How has Covid changed our traditional primary school events?

Written by: Suzanne O'Connell | Published:
All change: The traditional end of year celebrations will not be able to take place as normal this year (Image: Adobe Stock)

Celebration assemblies, award-giving, parents’ evenings, sports days and more – following a year of disruption and restriction, how have schools adapted their events calendar? Suzanne O’Connell finds out

It has certainly been a year with a difference and one that most schools will be happy to see the back of. Beginning in September with optimism for a return to normality, the Christmas rise in Covid infections soon gave way to the reality of schools’ partial closures once again. We now face a challenging summer term ahead of us.

The unique circumstances this year, have forced many schools to change how they run their events – with many headteachers planning to keep some of the innovations in the long-term.

Parents’ evenings

For many schools, the transfer from face-to-face to virtual meetings has actually been an improvement. Emma Meadus, headteacher of Coppice Valley Primary School in Harrogate, sums it up: “Virtual meetings work so much better than face-to-face for all concerned. They are more efficient and less disruptive for family life. No more waiting in the school corridor for the teacher to be free. Staff prefer them too as they can schedule them over the course of a week.”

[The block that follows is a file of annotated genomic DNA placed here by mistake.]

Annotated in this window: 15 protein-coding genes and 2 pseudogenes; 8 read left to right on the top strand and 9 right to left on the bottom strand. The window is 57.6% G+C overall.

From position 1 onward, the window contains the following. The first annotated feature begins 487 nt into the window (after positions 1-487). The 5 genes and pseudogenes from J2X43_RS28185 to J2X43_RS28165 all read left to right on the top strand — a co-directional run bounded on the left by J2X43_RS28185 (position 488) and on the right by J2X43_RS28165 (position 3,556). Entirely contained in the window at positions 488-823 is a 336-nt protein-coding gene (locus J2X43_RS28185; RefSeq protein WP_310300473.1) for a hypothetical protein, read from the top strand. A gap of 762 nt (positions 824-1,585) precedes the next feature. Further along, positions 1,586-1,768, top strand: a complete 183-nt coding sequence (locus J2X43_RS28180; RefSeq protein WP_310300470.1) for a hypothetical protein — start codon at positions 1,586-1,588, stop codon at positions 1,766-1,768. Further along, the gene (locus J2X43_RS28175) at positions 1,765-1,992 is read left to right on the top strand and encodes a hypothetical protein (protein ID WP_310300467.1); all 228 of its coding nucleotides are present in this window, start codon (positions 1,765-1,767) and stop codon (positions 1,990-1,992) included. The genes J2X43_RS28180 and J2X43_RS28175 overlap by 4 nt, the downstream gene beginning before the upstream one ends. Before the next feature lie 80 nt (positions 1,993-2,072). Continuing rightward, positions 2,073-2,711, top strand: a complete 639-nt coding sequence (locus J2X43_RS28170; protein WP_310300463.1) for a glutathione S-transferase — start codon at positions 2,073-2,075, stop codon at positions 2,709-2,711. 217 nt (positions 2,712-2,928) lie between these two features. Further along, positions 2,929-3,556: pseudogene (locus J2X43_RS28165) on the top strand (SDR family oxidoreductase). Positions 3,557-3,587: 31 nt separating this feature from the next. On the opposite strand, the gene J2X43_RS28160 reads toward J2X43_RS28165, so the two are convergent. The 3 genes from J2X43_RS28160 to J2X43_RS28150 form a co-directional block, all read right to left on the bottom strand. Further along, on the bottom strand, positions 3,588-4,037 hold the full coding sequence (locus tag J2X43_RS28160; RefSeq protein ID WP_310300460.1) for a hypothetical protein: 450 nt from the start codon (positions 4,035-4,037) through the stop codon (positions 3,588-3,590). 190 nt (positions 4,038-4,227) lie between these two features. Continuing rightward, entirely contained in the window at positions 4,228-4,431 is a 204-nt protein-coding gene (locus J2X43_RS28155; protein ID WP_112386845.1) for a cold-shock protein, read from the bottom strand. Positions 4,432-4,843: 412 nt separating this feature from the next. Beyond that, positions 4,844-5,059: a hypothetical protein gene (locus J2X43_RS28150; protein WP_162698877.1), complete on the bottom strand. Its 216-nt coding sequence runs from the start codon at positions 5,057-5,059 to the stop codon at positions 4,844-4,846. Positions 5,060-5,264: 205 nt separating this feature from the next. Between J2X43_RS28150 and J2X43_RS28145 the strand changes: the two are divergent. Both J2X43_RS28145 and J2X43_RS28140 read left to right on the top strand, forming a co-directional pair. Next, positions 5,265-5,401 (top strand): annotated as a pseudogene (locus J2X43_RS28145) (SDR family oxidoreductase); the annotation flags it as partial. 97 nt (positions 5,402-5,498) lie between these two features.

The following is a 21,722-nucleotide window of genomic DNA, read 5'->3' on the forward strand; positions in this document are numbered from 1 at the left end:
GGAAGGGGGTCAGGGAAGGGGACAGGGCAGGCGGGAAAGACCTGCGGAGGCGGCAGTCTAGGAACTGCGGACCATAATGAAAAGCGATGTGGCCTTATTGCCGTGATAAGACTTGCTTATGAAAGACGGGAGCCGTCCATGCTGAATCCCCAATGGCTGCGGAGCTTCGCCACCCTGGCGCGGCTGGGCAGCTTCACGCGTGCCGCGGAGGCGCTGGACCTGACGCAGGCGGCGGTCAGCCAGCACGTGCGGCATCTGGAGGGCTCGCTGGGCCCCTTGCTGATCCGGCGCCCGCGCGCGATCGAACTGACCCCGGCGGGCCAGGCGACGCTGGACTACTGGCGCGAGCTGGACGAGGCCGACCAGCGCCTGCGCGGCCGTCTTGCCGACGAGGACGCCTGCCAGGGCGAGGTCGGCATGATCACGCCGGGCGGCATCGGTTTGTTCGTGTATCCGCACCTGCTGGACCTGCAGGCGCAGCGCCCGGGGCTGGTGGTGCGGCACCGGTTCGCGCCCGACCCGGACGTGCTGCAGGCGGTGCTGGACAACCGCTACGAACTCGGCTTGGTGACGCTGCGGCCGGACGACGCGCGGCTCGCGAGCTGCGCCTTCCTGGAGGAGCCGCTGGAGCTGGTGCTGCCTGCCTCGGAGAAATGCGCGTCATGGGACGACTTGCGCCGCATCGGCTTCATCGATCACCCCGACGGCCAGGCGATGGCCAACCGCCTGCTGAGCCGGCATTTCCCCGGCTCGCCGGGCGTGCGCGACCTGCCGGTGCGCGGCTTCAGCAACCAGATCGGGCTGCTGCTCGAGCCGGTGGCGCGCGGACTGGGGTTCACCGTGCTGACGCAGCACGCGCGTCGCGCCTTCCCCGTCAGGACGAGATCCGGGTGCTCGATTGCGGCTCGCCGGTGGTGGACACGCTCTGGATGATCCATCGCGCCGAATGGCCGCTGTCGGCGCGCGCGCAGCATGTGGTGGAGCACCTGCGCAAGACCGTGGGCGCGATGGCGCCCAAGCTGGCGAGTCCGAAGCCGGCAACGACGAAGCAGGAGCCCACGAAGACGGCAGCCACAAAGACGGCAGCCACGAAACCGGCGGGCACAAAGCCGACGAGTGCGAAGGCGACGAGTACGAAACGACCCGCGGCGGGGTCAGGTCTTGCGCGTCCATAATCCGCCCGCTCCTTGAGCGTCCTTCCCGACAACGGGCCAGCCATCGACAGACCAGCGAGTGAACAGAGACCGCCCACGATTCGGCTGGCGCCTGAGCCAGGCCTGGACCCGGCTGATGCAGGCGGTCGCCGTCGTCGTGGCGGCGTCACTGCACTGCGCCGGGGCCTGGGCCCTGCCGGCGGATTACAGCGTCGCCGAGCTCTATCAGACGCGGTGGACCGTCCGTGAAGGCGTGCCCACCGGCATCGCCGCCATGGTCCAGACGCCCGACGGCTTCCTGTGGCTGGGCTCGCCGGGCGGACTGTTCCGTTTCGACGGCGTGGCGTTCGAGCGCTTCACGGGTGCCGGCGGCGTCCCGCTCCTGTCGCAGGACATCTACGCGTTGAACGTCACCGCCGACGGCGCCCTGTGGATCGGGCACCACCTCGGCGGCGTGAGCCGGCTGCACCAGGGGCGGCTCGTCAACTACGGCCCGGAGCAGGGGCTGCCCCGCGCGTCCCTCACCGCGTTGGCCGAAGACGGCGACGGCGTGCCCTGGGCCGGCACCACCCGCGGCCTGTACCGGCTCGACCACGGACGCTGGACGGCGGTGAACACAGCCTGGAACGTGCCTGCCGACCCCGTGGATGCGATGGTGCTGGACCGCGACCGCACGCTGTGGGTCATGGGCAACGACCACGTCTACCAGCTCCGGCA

Anthony David, executive headteacher of St Paul’s CE Primary and Monken Hadley CE Primary in north London, has one school which has opted for phone calls and the other for Zoom conferences.

He explained: “This may well be a practice that we roll forward with as it allows parents to continue with their daily activities rather than waiting for the inevitably late teacher. We will also be running ‘new to school’ meetings later in the summer term (June/ July) once we are fully aware of revised social distancing rules.”

Carolyn Jones, co-headteacher at Springhead Primary School in Kingston-upon-Hull, replaced their autumn parents’ evening with brief written reports but found that this was rather time-consuming.

In the spring term they opted for online parents’ evenings using a system which manages the appointment times automatically.

However, she added: “We intend to email pieces of work which represent the children’s best work as parents cannot now see the books which they used to do on a traditional parents’ evening.”

Celebration events

During the partial school closure Roddy Fairclough, headteacher of Newbury Park Primary School in Ilford, explains how they continued with some of their celebration events: “Teachers would continue to celebrate excellent work and present star of the week certificates to pupils online and then publish on the school website. At first this happened through posting on the Google classroom platform, then as we developed live lessons we were able to do this virtually through mini-class assemblies.”

Back at Springhead Primary, they are waiting to see what will be possible in terms of the end of year celebrations, but know that alternatives are there whatever the restrictions.